Under the orthodox rules of finance-economics, which are slowly but surely coming into disrepute, a high level of overseas funds becomes an embarrassment. The Australian (16.11.71) comments that if the capital inflow continues then Australia could be forced either to revalue the dollar, or make a further reduction in interest rates. Mr. Herbert's comment is along parallel lines. He says - "It (capital) is embarrassing because bank advances to Australian businesses have to be correspondingly restrained. And embarrassing because the sheer size of our overseas funds is forcing up the exchange value of the Australian dollar to the detriment of our export industries, already pressed by high costs". What this means in simple English is that the volume of "free" money now pouring into Australia from overseas is creating a dangerous "demand" situation in the economy (according to orthodox finance-economics) which then will necessitate deflationary measures within Australia, such as the restriction of overdraft facilities to business and industry, with the ensuing unemployment; this is happening now.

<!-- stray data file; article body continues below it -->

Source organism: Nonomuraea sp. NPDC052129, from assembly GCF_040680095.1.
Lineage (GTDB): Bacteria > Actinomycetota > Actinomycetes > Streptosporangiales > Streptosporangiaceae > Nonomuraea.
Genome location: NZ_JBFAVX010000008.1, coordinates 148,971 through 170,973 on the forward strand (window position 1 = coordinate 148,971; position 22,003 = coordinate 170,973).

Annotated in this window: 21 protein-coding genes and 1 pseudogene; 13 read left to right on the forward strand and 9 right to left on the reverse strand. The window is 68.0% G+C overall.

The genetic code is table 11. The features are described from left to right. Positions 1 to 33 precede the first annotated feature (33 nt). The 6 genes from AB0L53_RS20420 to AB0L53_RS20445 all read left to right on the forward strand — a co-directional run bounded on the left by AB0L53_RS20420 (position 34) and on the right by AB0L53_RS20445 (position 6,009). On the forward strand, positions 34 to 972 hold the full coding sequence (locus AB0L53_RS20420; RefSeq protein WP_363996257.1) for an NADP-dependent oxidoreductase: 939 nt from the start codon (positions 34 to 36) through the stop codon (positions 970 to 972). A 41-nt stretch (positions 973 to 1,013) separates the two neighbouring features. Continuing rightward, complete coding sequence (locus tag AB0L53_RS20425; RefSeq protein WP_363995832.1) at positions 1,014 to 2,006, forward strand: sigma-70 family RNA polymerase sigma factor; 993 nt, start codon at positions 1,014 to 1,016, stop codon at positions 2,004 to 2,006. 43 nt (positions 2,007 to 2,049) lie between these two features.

Mr. Herbert disclosed in a previous article ("The Courier-Mail". Qld. May 9th, 1971) that in excess of 70% of foreign exchange furnished by capital inflow is now used up paying overseas dividends and interest, and the percentage is increasing. The result of the capital inflow can be either the acquisition of Australian assets, or the withdrawal of this money, plus profit, or a combination of both.